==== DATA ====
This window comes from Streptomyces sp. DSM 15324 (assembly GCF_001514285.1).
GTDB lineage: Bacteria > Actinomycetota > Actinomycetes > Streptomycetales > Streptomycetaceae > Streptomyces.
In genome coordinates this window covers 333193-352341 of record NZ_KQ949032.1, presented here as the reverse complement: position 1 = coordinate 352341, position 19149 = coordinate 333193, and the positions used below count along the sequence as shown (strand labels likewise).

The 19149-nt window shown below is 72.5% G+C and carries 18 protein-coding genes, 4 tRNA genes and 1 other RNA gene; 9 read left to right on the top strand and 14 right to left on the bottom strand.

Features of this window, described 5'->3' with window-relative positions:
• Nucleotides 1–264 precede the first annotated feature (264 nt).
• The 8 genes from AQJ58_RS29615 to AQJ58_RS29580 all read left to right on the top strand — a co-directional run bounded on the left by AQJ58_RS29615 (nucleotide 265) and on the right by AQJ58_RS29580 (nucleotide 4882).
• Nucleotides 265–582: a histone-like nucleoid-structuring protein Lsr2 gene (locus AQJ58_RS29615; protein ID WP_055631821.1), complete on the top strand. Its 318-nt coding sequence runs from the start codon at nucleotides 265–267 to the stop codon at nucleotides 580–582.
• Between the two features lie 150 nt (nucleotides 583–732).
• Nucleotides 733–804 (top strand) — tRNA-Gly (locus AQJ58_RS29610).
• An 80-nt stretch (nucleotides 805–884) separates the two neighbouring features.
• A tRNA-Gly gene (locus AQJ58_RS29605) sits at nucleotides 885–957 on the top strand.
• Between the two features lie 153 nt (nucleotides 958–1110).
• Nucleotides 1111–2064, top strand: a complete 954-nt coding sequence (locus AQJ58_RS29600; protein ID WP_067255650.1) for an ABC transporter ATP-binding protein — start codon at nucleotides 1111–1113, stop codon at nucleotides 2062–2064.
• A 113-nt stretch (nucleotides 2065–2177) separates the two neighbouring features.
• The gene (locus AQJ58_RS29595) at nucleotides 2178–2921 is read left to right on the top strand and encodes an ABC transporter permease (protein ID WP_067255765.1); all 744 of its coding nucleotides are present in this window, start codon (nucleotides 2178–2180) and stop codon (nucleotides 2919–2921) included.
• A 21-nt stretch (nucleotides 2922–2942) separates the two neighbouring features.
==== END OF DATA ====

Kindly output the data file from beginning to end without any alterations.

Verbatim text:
This window comes from Streptomyces sp. DSM 15324 (assembly GCF_001514285.1).
GTDB lineage: Bacteria > Actinomycetota > Actinomycetes > Streptomycetales > Streptomycetaceae > Streptomyces.
In genome coordinates this window covers 333193-352341 of record NZ_KQ949032.1, presented here as the reverse complement: position 1 = coordinate 352341, position 19149 = coordinate 333193, and the positions used below count along the sequence as shown (strand labels likewise).

The 19149-nt window shown below is 72.5% G+C and carries 18 protein-coding genes, 4 tRNA genes and 1 other RNA gene; 9 read left to right on the top strand and 14 right to left on the bottom strand.

Features of this window, described 5'->3' with window-relative positions:
• Nucleotides 1–264 precede the first annotated feature (264 nt).
• The 8 genes from AQJ58_RS29615 to AQJ58_RS29580 all read left to right on the top strand — a co-directional run bounded on the left by AQJ58_RS29615 (nucleotide 265) and on the right by AQJ58_RS29580 (nucleotide 4882).
• Nucleotides 265–582: a histone-like nucleoid-structuring protein Lsr2 gene (locus AQJ58_RS29615; protein ID WP_055631821.1), complete on the top strand. Its 318-nt coding sequence runs from the start codon at nucleotides 265–267 to the stop codon at nucleotides 580–582.
• Between the two features lie 150 nt (nucleotides 583–732).
• Nucleotides 733–804 (top strand) — tRNA-Gly (locus AQJ58_RS29610).
• An 80-nt stretch (nucleotides 805–884) separates the two neighbouring features.
• A tRNA-Gly gene (locus AQJ58_RS29605) sits at nucleotides 885–957 on the top strand.
• Between the two features lie 153 nt (nucleotides 958–1110).
• Nucleotides 1111–2064, top strand: a complete 954-nt coding sequence (locus AQJ58_RS29600; protein ID WP_067255650.1) for an ABC transporter ATP-binding protein — start codon at nucleotides 1111–1113, stop codon at nucleotides 2062–2064.
• A 113-nt stretch (nucleotides 2065–2177) separates the two neighbouring features.
• The gene (locus AQJ58_RS29595) at nucleotides 2178–2921 is read left to right on the top strand and encodes an ABC transporter permease (protein ID WP_067255765.1); all 744 of its coding nucleotides are present in this window, start codon (nucleotides 2178–2180) and stop codon (nucleotides 2919–2921) included.
• A 21-nt stretch (nucleotides 2922–2942) separates the two neighbouring features.